NSW Police launches Operation Stock Check to combat livestock theft

Beef Central, 04/08/2020

The NSW Police Force Rural Crime Prevention Team has launched Operation Stock Check, an ongoing, proactive operation to prevent livestock theft by disrupting the movement of stolen stock in western NSW.

Operation Stock Check is a high-visibility strategy which will allow officers of all ranks to inspect vehicles carrying livestock to identify and target loads which may have been stolen.

Livestock theft has a significant impact on farmers across Central North, New England, Oxley, Central West, Chifley, Orana Mid Western and Barrier Police Districts, with a total of 368 incidents recorded in the past two years alone.

These figures include the theft of approximately 20,300 sheep and 1800 cattle, representing a reported value of more than $4.3 million.

NSW Police Commissioner Mick Fuller, who attended the launch event at Armidale on Monday, said the NSW Police Force takes livestock theft extremely seriously due to the devasting impact it can have on farmers.

“This operation is one of a number of steps the NSW Police Force is taking to ensure we do what we can to protect the livelihoods of our farmers, who have enough to deal with without having to worry about criminals stealing their stock,” Commissioner Fuller said.

“Police will now be stopping any vehicle carrying livestock in order to confirm the origin of the stock being moved.

“Officers will also be interacting with farmers and engaging with members of their rural communities to ensure they are protecting their stock in every way they can, as prevention is key.”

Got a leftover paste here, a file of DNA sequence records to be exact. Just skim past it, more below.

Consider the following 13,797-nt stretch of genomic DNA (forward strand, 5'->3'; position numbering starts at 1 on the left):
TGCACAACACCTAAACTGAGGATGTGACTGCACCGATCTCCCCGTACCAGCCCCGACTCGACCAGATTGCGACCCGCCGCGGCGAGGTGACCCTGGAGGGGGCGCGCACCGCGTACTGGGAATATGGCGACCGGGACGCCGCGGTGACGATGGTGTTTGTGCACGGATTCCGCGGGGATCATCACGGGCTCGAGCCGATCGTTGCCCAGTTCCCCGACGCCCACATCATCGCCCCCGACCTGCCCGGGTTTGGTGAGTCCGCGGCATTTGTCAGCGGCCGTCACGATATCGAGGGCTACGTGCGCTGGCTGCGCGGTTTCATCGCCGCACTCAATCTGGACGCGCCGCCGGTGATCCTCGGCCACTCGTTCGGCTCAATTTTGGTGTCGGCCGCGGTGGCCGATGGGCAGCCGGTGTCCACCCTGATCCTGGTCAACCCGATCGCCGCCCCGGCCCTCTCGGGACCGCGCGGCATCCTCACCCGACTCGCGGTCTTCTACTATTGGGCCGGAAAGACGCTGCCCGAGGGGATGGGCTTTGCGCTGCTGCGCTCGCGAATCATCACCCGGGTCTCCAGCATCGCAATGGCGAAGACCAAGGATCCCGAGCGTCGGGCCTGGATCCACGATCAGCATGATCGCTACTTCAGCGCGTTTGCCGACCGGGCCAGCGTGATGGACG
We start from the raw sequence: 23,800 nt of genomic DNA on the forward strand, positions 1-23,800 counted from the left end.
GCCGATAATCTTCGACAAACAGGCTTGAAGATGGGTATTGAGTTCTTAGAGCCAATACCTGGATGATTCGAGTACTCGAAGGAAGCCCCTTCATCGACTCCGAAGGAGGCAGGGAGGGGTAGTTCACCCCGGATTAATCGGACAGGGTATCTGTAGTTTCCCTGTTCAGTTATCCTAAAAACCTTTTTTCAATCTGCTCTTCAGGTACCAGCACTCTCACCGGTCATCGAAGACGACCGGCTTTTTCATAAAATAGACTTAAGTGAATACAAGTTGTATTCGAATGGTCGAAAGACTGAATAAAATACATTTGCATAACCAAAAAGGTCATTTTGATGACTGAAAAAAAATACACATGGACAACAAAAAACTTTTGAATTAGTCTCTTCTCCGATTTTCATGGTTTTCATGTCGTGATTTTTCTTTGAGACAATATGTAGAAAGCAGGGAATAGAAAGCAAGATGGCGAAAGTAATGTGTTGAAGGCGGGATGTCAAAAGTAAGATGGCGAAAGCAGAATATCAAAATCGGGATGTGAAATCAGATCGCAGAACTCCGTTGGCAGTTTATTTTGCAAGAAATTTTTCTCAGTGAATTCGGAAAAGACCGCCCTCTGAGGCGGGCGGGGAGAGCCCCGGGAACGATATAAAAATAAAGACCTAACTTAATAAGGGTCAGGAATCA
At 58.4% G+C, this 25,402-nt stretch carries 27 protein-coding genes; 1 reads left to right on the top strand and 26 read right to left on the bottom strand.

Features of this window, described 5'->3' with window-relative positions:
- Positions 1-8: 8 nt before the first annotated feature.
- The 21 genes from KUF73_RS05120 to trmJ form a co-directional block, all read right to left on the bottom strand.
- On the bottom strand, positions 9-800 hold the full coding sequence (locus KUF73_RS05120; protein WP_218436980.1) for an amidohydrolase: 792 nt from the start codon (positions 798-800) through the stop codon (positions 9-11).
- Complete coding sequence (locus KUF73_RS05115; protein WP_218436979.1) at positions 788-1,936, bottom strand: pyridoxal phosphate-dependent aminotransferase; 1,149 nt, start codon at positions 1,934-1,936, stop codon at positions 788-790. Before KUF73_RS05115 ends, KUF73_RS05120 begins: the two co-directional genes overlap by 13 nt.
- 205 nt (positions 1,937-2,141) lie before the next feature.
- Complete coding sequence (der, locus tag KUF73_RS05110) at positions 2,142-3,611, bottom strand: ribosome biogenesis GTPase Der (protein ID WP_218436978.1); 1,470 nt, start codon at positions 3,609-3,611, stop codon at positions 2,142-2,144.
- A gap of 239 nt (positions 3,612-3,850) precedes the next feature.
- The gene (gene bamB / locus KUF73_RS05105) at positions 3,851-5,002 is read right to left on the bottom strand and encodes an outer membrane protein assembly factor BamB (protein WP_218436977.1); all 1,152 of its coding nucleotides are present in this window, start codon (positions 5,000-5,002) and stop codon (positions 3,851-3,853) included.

Rural Crime Coordinator, Detective Inspector Cameron Whiteside, said Operation Stock Check is not targeting truck drivers, but criminals.

“All vehicles large and small will be stopped, and paperwork checked, to ensure the animals being moved are not stolen livestock,” Det Insp Whiteside said.

“I want to remind all legitimate carriers, along with farmers that convey their stock in smaller vehicles and trailers, to have their paperwork in order so we can quickly identify those who are doing the wrong thing.”

The Rural Crime Prevention Team was created by Commissioner Fuller in late 2017 to strengthen the NSW Police Force’s focus on rural crime.

The team has since grown to 52 specialised officers dedicated to investigating rural crime, located at 26 non-metropolitan locations within NSW.

Anyone with information about livestock theft is urged to contact their local police, a member of the Rural Crime Prevention Team, Crime Stoppers: 1800 333 000 or Information is treated in strict confidence. The public is reminded not to report crime via NSW Police social media pages.


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  1. Peter Vincent, 04/08/2020

    Good luck with that! Bearing in mind that both major species of livestock are currently worth a proverbial motza, surely it’s possible to place a microchip in NLIS tags to track the movement of animals at least until they’ve had their tags removed.
    I’d suggest that the present NLIS protocol and tracking mechanism is a total waste of money if an owner is unable to locate stolen livestock.

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